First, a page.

An email message sent out Friday morning by the campaign of Republican presidential contender Sen. Marco Rubio (R-FL)claims the junior senator from Florida “is leading the Billy Graham wing” of evangelical Christians, while Sen. Ted Cruz (R-TX) “is leading the Jerry Falwell wing,” and GOP frontrunner Donald Trump “is leading the Jimmy Swaggart wing.”
The email was signed by Eric Teetsel, who was hired by the Rubio campaign in November to serve as its director of Faith Outreach. It began with a controversial quote made at Roll Call last week by Russell Moore, an advocate of amnesty for illegal aliens, key figure in the George Soros-funded Evangelical Immigration Table (EIT), supporter of increases in Syrian refugee resettlement, one-time staffer to former Democratic Rep. Gene Taylor (D-MS), and current president of the Ethics and Religious Liberty Commission of the Southern Baptist Convention.
Notably, the email made no mention of Dr. Ben Carson, an evangelical Christian who, until early November, was leading in the Iowa polls and was challenging GOP frontrunner Donald Trump for the national lead in polls.
“Russell Moore, president of the Ethics and Religious Liberty Commission of the Southern Baptist Convention, said Trump, Cruz, and Rubio are appealing to disparate camps of evangelicals,” the Rubio campaign email began.
“’I would say that Ted Cruz is leading in the Jerry Falwell wing, Marco Rubio is leading the Billy Graham wing and Trump is leading the Jimmy Swaggart wing,’ Moore said,” the email continued, referencing a statement Moore made to Roll Call in an article published early Friday morning, two hours before the time stamp on the campaign email.
One nationally known evangelical Christian took exception to that characterization.
“While I appreciate Marco Rubio’s sincere faith, and would support him if he wins the nomination, this statement by immigration activist Russell Moore is a misguided attempt to use the reputations of Christian leaders for political purposes,” Kelly Monroe Kullberg, editor of Finding God at Harvard and founder of Evangelicals for Biblical Immigration, tells Breitbart News.
“I don’t find this tactic fair or helpful to the Church or to evangelical’s discernment in the political process,” Kullberg adds.
The notion advanced by the Rubio campaign that the role of a presidential candidate is not merely to persuade voters why the candidate should be selected to head the executive branch, but is also to provide religious leadership to evangelical Christians in the way Billy Graham has for more than seven decades, appears to be at odds with the recent public messages of Franklin Graham, the son of Billy Graham and head of the Billy Graham Evangelistic Association.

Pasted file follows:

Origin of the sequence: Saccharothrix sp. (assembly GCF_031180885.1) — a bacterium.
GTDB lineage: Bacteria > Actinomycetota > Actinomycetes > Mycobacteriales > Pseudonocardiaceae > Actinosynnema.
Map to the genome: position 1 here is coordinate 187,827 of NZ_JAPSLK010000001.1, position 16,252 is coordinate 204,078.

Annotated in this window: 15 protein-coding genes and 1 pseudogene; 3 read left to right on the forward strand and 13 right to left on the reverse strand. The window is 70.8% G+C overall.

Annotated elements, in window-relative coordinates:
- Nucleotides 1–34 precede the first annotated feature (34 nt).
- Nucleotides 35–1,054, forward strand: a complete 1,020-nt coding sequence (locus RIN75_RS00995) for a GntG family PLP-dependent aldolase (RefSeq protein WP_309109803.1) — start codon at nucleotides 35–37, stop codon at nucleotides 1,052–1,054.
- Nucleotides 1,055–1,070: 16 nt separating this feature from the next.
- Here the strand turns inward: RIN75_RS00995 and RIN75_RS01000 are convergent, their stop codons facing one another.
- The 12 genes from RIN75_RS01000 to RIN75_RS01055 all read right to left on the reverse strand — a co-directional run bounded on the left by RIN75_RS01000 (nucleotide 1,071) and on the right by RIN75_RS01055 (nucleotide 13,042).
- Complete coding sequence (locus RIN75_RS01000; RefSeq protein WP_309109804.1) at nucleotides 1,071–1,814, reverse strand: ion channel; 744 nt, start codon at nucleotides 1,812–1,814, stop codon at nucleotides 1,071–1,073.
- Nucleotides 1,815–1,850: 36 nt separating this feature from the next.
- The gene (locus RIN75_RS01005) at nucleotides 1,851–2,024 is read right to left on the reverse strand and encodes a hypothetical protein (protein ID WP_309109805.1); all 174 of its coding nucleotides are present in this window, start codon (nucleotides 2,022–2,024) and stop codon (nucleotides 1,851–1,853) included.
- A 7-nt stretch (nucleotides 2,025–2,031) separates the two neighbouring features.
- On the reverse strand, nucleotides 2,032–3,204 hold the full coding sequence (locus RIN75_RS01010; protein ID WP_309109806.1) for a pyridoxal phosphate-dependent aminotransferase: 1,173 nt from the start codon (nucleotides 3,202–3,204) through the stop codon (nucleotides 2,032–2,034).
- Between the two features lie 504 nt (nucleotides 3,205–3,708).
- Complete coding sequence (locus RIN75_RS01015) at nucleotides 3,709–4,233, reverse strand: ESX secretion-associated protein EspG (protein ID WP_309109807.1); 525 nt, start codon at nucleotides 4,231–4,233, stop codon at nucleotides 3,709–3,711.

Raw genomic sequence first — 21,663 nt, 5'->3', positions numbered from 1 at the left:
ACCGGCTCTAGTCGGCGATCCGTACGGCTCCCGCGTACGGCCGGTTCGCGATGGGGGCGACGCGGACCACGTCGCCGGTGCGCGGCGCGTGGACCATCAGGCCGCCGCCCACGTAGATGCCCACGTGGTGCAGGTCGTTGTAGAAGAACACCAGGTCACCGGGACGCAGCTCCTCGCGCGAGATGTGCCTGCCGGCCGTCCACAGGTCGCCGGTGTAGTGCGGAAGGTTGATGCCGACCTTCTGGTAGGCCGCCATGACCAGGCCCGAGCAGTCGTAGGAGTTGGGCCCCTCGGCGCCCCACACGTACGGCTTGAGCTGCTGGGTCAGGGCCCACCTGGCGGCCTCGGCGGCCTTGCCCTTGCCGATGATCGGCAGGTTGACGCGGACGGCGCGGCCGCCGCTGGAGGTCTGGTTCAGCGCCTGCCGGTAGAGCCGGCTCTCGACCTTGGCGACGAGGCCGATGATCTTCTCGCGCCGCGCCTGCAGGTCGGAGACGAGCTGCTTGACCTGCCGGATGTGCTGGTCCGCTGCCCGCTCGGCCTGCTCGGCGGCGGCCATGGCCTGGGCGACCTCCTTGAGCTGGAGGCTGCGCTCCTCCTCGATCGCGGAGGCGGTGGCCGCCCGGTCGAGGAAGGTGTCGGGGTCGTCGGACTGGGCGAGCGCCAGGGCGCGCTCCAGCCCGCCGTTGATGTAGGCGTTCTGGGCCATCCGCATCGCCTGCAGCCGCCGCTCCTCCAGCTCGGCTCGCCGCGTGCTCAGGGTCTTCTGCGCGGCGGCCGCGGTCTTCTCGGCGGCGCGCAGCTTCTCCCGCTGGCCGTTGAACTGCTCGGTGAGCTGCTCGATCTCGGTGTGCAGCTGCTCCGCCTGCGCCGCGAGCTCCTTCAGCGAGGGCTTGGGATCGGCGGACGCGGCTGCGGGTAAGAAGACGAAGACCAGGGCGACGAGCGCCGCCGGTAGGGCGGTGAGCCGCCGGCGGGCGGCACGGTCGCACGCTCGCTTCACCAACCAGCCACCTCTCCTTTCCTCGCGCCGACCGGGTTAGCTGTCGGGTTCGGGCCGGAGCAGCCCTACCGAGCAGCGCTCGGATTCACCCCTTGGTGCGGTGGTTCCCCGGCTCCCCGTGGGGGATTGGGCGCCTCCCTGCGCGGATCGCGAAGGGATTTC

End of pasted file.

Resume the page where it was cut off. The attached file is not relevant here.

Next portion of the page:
The younger Graham made it clear when he launched his 50-state “Decision America 2016” in Iowa last week that his purpose was to encourage Christians to participate in the political process by voting for candidates who support Biblical values. He was quite clear that he would not be endorsing any candidate of either party. That choice, he said, should be left to the discernment of individual Christians.
Graham also said in an exclusive interview with Breitbart last week that the government, by using taxpayer dollars to take over responsibilities previously handled by the church, “has marginalized the church.”
It is hard to view the Rubio campaign’s use of Moore’s claim that Donald Trump “is leading the Jimmy Swaggart wing” as an indication of respect for either Trump or the 45 percent of GOP primary voters who self-identify as evangelicals who support him, according to a CNN-ORC poll conducted in December.
Swaggart, who during the 1970s and 1980s had a level of national prominence due to his televangelist broadcasts, fell hard in the 1980s when he was at the center of a scandal in which he admitted frequently visiting prostitutes.
Today, Swaggart’s broadcast empire is a shadow of its former self.
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Michael Patrick Leahy